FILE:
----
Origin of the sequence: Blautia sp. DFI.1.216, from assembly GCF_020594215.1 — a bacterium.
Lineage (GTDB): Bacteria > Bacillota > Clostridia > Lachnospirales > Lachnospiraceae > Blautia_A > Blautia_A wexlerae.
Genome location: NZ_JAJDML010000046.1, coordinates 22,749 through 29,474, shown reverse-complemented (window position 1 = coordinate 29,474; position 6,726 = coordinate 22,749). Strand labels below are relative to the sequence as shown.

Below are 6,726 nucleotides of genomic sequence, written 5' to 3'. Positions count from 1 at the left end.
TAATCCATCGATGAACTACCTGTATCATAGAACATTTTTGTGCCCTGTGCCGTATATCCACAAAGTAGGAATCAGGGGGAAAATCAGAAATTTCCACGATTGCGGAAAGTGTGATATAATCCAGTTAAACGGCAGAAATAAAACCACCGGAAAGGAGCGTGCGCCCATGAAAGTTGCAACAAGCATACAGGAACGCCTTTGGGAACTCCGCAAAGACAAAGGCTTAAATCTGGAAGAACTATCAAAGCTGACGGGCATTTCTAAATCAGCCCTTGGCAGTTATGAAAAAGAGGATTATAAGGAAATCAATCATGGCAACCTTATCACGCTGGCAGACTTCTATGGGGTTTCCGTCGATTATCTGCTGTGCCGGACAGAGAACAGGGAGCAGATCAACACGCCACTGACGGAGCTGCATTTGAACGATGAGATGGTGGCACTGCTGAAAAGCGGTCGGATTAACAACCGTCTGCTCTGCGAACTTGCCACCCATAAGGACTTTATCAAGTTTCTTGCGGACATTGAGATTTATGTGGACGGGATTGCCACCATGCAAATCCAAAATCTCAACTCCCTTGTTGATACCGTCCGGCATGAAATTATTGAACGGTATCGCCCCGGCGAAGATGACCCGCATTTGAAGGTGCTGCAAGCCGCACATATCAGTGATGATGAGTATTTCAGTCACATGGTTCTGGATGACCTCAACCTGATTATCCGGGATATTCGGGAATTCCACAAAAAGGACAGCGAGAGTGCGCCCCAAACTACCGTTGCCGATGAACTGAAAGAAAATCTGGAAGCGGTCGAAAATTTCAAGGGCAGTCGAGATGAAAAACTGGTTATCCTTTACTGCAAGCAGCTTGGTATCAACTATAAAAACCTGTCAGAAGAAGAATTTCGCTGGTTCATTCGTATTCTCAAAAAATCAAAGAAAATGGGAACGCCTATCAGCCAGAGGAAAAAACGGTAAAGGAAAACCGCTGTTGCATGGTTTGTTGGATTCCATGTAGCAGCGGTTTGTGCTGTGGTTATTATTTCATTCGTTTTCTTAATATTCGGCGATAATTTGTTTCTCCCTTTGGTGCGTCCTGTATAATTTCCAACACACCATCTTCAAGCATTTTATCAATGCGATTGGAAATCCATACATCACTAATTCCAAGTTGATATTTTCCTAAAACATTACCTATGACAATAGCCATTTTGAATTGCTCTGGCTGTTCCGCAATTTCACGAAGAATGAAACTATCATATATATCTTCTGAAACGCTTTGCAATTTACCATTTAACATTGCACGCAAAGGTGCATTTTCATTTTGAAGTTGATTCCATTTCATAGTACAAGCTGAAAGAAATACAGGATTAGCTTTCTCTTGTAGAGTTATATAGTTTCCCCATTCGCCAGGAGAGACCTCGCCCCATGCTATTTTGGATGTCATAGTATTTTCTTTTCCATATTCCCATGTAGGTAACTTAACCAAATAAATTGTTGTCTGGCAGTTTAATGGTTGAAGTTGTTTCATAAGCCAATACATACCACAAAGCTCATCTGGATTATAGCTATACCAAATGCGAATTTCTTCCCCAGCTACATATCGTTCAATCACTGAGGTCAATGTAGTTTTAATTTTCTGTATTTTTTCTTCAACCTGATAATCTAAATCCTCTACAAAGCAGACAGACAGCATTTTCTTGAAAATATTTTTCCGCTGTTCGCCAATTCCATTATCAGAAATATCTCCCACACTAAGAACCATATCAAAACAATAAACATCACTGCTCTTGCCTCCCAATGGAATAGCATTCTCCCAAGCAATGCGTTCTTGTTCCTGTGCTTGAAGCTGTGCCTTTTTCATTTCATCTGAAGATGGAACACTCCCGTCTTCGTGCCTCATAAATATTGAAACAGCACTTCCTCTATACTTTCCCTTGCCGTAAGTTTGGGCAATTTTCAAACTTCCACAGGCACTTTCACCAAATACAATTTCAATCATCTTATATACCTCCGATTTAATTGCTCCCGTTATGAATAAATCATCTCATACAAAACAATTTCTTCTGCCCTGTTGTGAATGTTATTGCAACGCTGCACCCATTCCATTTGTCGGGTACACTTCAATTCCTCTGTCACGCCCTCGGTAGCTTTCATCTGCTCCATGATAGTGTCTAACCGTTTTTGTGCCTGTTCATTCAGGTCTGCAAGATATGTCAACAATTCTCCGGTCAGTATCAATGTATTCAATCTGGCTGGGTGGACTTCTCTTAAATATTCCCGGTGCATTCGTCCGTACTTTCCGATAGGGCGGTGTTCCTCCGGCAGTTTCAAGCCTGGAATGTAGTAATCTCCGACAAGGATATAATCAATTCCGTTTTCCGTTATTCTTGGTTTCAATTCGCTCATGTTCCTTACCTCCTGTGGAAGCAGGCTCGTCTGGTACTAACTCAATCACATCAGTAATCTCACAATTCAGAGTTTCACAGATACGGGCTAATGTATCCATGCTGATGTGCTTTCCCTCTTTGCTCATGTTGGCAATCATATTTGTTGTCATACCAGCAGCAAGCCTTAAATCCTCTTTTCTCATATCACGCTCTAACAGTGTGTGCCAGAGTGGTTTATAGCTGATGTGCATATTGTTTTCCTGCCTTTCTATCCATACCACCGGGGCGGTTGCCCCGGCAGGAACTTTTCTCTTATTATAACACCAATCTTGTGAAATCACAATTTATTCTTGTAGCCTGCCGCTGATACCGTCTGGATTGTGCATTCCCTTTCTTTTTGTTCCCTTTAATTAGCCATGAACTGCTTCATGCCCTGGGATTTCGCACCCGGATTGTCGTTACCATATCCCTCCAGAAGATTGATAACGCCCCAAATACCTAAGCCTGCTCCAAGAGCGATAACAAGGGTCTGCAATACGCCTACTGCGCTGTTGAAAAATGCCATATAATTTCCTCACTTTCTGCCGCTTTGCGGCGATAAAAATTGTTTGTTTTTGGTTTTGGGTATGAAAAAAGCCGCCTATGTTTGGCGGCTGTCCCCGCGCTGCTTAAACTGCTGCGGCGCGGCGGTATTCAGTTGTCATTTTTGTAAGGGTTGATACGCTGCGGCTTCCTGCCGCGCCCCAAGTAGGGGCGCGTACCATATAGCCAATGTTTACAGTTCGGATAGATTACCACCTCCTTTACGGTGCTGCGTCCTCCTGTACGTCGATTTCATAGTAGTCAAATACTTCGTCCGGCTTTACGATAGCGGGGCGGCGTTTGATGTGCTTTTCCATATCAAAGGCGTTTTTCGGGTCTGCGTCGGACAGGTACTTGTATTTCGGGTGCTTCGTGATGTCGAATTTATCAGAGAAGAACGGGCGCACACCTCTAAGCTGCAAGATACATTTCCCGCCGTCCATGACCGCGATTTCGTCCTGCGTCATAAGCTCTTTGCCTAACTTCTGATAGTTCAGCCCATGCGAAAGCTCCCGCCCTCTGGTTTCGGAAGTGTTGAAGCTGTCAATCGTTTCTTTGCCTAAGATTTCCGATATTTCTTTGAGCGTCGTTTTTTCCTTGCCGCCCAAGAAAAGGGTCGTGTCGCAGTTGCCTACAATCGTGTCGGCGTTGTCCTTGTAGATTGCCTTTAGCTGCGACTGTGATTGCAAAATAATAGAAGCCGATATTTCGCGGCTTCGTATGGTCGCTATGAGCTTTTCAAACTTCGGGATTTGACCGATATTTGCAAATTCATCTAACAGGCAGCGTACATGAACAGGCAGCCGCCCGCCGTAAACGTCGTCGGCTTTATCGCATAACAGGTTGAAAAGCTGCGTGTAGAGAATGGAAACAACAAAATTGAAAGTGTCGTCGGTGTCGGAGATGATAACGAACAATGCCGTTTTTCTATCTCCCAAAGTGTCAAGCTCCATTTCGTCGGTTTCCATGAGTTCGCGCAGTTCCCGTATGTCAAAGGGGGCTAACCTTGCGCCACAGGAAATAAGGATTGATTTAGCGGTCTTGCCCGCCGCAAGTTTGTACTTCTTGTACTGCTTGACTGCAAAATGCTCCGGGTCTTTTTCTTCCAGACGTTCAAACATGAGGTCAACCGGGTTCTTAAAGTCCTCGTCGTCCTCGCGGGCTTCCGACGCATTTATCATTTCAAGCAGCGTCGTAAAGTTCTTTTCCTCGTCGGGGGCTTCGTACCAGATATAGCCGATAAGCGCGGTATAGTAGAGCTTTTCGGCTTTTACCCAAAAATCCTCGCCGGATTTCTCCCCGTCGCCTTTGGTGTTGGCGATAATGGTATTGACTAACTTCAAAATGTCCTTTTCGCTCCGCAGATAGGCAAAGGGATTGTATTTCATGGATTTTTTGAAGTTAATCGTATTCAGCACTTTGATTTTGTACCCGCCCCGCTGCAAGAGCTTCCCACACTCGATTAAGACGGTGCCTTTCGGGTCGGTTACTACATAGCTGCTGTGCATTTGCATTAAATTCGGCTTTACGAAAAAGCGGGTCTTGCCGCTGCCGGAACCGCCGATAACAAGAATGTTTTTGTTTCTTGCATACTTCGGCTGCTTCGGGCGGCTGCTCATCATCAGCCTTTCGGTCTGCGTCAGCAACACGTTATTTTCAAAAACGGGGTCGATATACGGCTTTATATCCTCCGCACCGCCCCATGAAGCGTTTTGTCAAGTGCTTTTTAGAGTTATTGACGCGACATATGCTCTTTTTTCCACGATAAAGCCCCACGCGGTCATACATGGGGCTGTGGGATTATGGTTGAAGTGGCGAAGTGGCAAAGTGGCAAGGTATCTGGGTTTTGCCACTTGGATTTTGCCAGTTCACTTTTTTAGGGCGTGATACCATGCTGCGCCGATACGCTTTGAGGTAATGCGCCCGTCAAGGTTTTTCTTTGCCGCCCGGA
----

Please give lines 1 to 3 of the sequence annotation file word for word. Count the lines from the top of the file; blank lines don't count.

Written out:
Origin of the sequence: Blautia sp. DFI.1.216, from assembly GCF_020594215.1 — a bacterium.
Lineage (GTDB): Bacteria > Bacillota > Clostridia > Lachnospirales > Lachnospiraceae > Blautia_A > Blautia_A wexlerae.
Genome location: NZ_JAJDML010000046.1, coordinates 22,749 through 29,474, shown reverse-complemented (window position 1 = coordinate 29,474; position 6,726 = coordinate 22,749). Strand labels below are relative to the sequence as shown.